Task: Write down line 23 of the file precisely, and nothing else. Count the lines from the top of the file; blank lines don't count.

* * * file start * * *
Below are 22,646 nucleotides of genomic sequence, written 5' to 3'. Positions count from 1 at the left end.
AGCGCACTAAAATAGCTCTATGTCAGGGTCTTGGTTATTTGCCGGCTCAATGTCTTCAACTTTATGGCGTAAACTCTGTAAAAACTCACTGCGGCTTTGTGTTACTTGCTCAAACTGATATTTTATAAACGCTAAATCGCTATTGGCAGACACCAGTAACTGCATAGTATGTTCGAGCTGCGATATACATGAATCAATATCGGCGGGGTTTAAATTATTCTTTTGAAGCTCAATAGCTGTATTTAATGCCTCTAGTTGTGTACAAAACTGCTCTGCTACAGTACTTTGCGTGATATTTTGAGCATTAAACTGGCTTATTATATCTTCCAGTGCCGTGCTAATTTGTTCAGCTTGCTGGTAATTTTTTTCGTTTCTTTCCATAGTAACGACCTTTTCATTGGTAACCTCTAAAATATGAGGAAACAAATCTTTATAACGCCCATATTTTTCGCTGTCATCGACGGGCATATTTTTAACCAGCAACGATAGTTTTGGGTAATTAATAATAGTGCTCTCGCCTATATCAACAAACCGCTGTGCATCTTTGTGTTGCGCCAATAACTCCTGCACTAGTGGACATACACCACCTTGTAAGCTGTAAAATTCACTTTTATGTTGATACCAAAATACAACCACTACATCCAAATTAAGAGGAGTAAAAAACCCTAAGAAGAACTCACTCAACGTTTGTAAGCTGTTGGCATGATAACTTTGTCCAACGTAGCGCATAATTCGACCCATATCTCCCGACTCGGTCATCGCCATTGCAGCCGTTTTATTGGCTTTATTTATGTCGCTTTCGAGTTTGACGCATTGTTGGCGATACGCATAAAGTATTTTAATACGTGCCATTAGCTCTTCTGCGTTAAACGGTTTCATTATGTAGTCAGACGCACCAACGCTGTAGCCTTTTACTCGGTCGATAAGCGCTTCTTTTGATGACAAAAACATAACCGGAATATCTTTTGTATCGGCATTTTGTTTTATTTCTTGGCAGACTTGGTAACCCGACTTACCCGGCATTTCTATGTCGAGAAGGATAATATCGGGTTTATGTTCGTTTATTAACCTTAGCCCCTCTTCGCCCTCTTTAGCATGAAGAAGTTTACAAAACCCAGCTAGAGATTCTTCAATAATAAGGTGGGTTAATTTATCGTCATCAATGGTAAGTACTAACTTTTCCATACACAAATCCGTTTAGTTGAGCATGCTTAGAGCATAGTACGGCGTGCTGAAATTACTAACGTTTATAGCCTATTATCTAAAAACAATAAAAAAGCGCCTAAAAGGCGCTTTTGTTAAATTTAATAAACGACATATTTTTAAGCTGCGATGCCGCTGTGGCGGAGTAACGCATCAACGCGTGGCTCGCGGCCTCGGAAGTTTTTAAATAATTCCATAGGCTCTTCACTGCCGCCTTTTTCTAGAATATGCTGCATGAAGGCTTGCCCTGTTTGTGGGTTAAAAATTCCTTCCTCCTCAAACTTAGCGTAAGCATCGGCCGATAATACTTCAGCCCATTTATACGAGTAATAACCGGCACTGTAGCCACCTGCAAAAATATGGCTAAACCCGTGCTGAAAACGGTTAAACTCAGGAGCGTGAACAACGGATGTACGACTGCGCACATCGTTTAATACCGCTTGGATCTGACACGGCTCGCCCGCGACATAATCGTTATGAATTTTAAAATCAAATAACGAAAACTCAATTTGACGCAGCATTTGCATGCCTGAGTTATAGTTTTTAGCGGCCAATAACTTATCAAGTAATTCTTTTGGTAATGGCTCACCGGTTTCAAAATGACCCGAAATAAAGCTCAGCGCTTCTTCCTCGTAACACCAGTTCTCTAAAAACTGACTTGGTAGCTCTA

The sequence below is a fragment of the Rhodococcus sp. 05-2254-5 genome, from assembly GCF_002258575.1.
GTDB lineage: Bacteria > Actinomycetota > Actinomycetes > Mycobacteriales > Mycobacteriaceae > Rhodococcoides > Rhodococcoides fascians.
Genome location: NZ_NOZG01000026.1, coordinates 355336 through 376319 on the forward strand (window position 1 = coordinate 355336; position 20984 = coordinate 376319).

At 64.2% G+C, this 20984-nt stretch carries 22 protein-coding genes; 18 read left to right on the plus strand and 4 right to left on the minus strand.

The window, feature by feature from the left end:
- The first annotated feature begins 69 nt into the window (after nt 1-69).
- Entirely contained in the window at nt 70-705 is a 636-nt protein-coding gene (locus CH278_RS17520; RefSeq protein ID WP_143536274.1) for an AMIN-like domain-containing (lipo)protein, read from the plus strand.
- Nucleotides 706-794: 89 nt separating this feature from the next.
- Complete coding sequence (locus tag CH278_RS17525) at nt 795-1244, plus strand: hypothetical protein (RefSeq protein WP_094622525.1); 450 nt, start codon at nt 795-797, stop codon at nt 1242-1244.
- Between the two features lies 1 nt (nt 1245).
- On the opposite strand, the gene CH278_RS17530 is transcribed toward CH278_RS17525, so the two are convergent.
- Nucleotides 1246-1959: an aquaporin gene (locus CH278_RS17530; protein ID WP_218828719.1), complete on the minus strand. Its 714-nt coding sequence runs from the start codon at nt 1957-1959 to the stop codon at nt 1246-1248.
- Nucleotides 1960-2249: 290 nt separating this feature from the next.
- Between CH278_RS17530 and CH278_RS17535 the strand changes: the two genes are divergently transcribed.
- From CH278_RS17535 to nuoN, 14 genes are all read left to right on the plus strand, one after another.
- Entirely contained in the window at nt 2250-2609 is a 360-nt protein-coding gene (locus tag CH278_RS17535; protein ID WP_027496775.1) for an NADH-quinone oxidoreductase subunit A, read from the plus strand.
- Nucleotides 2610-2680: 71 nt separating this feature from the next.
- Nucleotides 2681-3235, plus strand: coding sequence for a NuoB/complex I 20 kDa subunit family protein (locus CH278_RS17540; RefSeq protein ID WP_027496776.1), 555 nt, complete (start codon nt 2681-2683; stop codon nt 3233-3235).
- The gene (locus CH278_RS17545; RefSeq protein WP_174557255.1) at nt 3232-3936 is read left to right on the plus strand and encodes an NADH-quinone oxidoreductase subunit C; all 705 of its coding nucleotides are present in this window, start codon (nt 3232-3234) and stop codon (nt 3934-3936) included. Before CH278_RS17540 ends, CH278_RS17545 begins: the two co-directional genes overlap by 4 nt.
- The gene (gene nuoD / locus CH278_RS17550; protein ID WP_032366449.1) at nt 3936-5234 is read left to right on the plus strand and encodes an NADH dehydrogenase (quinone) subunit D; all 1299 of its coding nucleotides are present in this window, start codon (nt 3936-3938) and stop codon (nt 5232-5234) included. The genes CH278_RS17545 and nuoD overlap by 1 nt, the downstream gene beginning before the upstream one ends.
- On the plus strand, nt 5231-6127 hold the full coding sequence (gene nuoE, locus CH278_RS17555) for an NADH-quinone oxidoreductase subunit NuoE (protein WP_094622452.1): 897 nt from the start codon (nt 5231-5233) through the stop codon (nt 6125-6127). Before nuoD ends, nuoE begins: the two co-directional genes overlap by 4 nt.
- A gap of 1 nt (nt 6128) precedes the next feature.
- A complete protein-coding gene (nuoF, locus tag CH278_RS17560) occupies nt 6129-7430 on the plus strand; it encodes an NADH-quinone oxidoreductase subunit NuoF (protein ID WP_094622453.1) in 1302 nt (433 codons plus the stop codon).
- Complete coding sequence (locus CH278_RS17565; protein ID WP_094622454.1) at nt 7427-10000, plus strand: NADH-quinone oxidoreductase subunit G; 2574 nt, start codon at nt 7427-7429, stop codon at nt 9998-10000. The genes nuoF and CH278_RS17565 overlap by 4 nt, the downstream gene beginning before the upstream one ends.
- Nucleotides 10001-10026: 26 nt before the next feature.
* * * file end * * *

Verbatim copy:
- On the plus strand, nt 5231-6127 hold the full coding sequence (gene nuoE, locus CH278_RS17555) for an NADH-quinone oxidoreductase subunit NuoE (protein WP_094622452.1): 897 nt from the start codon (nt 5231-5233) through the stop codon (nt 6125-6127). Before nuoD ends, nuoE begins: the two co-directional genes overlap by 4 nt.